The College Search Begins Early,
Includes Entire Family
(ARA) - When it comes to getting into the college of your choice,
the early bird truly gets the collegiate worm. Due to the growing
selectivity of private colleges, waiting until the junior year to
begin the search, application and financial aid processes can be too
That selectivity has its advantages, says Ken
Faffler, director of recruitment and admissions at Northwestern
College in St. Paul, Minn. “Not only are colleges articulating what
kind of student they want, they are standing by it. As a result, the
quality of students and academics increases, which produces a better
Faffler has seen the college admissions process
advance considerably over the last 15 years. “Many colleges now use
a point system based on high school course pattern, leadership,
extracurricular activities, references and legacy.”
Another advancement is the global experience of
prospective students. “It used to be college was the student’s first
venture into the world,” Faffler says. “But the world has gotten
smaller and travel is common. Seeing international service and
mission experiences on applications is almost normal.”
The financial aid process has also evolved. In
addition to the traditional government and institutional aid, there
are many other financial aid sources: parents’ workplaces, military,
community and neighborhood programs, civic organizations, etc.
“Researching financial aid is easy thanks to the
Internet, such as Fastweb.com,” he says. “You don’t need a
consultant to do the research; it’s at your fingertips.”
The Student’s Search
Emily Carlson, a senior at Northwestern College,
thought about college for years and had her choices narrowed down by
the end of her junior year. “Keep horizons wide, but don’t have too
many options,” she recommends.
Beginning the search in the freshman year is not
too early. Even if the student hasn’t thought about college, it’s a
good idea to chat with the guidance counselor about how to get the
most out of high school. Get involved in extracurricular activities
to help define interests, talents and skills. Look into Advanced
Placement (AP) courses to earn college credit.
By the sophomore year, students need to explore
colleges and begin the testing process. Check out college fairs.
Take the PLAN (pre-ACT) and PSAT (pre-SAT). Carlson opted to take
the ACT three times, which helped her learn the test process. “Don’t
freak out about a poor score the first time,” Carlson adds. “Focus
on how to take the test, not specific topics.”
During the junior year, students can retake the
PSAT to improve scores. Take the ACT and/or SAT, then decide which
schools to send the scores.
“When you receive the scores, meet with the
guidance counselor to see what schools and scholarships you qualify
for,” Faffler says. “Then visit the colleges you’re most interested
“Don’t skimp on the campus visits,” Carlson
advises. “Ask a lot of questions of students, tour guides, staff and
“College visit events have changed in recent
years,” Faffler says. “The formal hard-sell visit days talking to
professors, taking tours and attending seminars on admissions and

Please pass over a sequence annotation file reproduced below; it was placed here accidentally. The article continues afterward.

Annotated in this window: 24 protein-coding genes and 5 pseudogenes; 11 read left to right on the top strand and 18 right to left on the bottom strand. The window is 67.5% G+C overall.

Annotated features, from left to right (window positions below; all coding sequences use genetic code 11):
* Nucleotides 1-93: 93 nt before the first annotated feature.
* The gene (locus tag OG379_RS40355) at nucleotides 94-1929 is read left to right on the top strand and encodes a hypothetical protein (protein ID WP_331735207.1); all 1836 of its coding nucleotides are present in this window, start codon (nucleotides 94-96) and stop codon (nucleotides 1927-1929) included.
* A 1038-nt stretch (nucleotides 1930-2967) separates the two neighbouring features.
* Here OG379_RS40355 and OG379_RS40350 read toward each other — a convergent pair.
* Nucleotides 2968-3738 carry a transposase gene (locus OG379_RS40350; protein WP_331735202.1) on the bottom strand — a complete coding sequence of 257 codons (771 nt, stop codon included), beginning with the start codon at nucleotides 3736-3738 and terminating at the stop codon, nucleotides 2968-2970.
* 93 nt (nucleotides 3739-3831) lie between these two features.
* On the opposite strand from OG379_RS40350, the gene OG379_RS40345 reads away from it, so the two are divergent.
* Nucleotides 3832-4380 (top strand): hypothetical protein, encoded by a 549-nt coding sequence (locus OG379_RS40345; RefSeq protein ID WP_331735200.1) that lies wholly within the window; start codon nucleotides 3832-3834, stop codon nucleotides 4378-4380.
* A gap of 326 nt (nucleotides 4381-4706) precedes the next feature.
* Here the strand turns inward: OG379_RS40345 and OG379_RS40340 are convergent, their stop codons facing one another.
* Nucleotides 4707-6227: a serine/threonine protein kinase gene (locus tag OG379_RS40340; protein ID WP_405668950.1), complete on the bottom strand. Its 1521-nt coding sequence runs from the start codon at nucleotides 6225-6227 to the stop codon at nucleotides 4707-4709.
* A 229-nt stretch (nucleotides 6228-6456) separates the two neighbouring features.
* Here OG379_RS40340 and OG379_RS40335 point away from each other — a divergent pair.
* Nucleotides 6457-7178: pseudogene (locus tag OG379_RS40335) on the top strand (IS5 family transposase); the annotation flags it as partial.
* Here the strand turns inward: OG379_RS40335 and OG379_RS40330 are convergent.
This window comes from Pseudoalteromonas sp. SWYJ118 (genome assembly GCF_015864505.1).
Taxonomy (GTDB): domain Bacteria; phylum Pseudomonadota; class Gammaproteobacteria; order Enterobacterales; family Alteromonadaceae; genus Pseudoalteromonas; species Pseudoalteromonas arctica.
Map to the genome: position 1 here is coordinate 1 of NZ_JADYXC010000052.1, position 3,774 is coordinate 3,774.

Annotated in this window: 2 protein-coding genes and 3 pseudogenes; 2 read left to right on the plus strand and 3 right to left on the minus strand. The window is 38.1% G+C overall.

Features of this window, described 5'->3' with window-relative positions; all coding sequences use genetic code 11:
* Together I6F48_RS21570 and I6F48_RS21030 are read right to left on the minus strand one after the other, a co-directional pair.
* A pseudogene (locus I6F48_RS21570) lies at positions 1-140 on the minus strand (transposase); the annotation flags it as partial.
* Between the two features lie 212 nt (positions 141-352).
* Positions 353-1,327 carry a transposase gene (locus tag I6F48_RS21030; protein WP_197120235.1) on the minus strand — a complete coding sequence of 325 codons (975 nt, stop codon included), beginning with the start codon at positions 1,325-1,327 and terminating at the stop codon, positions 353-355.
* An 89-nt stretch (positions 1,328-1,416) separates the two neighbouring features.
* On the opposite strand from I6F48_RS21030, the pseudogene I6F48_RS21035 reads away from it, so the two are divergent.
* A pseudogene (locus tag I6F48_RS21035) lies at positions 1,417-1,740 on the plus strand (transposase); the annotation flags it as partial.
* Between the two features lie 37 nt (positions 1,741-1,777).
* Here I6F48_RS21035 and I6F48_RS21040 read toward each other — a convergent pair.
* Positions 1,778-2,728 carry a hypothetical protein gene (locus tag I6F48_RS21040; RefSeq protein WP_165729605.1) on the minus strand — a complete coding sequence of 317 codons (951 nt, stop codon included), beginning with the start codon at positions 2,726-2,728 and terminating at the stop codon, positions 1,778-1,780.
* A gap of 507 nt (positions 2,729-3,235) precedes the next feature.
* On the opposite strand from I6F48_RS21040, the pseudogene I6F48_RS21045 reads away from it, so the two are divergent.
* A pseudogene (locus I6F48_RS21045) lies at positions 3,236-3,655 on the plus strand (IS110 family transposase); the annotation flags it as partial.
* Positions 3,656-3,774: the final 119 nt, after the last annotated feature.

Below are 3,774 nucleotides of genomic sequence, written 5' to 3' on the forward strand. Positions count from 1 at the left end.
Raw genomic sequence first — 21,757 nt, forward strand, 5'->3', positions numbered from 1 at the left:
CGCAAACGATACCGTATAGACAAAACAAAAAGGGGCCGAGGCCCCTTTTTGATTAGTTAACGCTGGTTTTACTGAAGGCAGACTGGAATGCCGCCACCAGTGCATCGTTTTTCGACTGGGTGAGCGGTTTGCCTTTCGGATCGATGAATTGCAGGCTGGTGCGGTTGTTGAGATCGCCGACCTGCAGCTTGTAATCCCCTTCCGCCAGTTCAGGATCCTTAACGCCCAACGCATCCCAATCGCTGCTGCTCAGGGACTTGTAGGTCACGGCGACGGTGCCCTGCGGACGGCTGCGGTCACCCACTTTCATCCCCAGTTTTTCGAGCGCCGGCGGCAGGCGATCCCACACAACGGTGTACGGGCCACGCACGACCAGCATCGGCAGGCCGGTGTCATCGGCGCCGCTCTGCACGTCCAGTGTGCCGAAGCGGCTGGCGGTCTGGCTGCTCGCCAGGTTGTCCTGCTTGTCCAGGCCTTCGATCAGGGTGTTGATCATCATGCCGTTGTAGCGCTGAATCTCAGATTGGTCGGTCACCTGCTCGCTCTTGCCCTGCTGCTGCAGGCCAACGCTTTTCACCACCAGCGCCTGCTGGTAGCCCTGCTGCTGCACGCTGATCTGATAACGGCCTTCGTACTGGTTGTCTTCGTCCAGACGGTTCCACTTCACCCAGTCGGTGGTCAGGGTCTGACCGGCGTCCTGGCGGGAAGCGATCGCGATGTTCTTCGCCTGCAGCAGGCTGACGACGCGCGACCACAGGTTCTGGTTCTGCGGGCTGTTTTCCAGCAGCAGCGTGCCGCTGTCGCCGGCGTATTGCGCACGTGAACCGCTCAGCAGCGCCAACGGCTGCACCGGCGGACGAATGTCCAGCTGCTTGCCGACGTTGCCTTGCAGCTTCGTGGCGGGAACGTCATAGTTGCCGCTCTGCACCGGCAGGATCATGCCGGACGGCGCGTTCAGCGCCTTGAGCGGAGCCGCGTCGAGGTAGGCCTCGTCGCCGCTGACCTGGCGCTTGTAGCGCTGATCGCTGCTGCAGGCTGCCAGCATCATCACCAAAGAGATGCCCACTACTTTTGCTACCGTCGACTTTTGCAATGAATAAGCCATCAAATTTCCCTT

financial aid are disappearing. The focus is now on the informal
soft-sell experience-based event where prospective students are
among college students and experience college life.”
Carlson cautions prospective students to look
beyond the promotional perspective found in the viewbooks and
brochures. “Go beyond the photos of smiling students on green lawns
surrounded by stately brick buildings. Find out what it’s like seven
days a week in the cafeteria, classrooms, library and residences.”
By fall of the senior year students need to
narrow the college list to no more than five, then complete
applications. “Write drafts of application essays and have your
parents and a teacher edit them,” Faffler suggests, “Send in early
admission applications; many are due as early as November.”
If seniors aren’t happy with their ACT/SAT
scores, retake them. The Free Application for Federal Student Aid (FAFSA)
application should be completed as soon after Jan. 1 as possible.
When acceptance letters start coming, students must decide which
school to attend and notify the other schools by May 1.
The Parents’ Search
Faffler, Carlson and her parents, Gary and
Cynthia Carlson, strongly encourage parental involvement in the
college search. “Parents want and need to be involved. Keep them in
the loop,” Carlson says. “After all, your education is their
The Carlsons offer the following advice.
1. Talk with parents in the neighborhood, school,
church, work, social or sport activities about what they are doing
2. Talk to the school guidance counselor; they
specialize in helping parents with higher education advice. Those
who home-school can talk to the counselor at a public school.
3. Make sure PSEO, AP and “accelerated” classes
transfer to potential colleges so your child’s time and your money
4. Go to college/financial aid prep classes
offered at church, work, a library community center, etc.
5. Discuss financial options with a financial
advisor at your bank or place of business.
6. Visit college Web sites to learn about the
school’s culture, philosophy, policies, etc.
7. Take advantage of college visit days and
parent days to check out the dorms and classes. Prepare a list of
questions so you won’t forget anything.
8. Network with parents or students who have gone
to the college your child is interested in. There is nothing better
than talking to people who have experienced the college firsthand.
9. Set aside a certain amount of money for your
child’s education. Begin as early as possible -- in the cradle! --
and add to it as often and regularly as possible.
Courtesy of ARA Content